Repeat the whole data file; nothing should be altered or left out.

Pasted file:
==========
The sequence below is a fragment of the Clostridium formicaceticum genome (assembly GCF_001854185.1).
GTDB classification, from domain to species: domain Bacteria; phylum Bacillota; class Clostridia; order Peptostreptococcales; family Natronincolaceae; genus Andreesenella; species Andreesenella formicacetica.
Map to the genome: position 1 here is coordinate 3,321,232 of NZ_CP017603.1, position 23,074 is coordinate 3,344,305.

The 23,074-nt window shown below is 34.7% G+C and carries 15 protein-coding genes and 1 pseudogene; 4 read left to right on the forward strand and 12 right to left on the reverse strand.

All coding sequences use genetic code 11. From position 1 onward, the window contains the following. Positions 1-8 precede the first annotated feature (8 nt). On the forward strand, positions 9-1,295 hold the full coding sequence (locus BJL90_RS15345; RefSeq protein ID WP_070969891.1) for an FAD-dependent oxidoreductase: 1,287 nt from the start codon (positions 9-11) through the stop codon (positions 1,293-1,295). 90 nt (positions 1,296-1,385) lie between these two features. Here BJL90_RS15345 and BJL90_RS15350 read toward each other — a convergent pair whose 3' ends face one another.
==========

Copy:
The sequence below is a fragment of the Clostridium formicaceticum genome (assembly GCF_001854185.1).
GTDB classification, from domain to species: domain Bacteria; phylum Bacillota; class Clostridia; order Peptostreptococcales; family Natronincolaceae; genus Andreesenella; species Andreesenella formicacetica.
Map to the genome: position 1 here is coordinate 3,321,232 of NZ_CP017603.1, position 23,074 is coordinate 3,344,305.

The 23,074-nt window shown below is 34.7% G+C and carries 15 protein-coding genes and 1 pseudogene; 4 read left to right on the forward strand and 12 right to left on the reverse strand.

All coding sequences use genetic code 11. From position 1 onward, the window contains the following. Positions 1-8 precede the first annotated feature (8 nt). On the forward strand, positions 9-1,295 hold the full coding sequence (locus BJL90_RS15345; RefSeq protein ID WP_070969891.1) for an FAD-dependent oxidoreductase: 1,287 nt from the start codon (positions 9-11) through the stop codon (positions 1,293-1,295). 90 nt (positions 1,296-1,385) lie between these two features. Here BJL90_RS15345 and BJL90_RS15350 read toward each other — a convergent pair whose 3' ends face one another.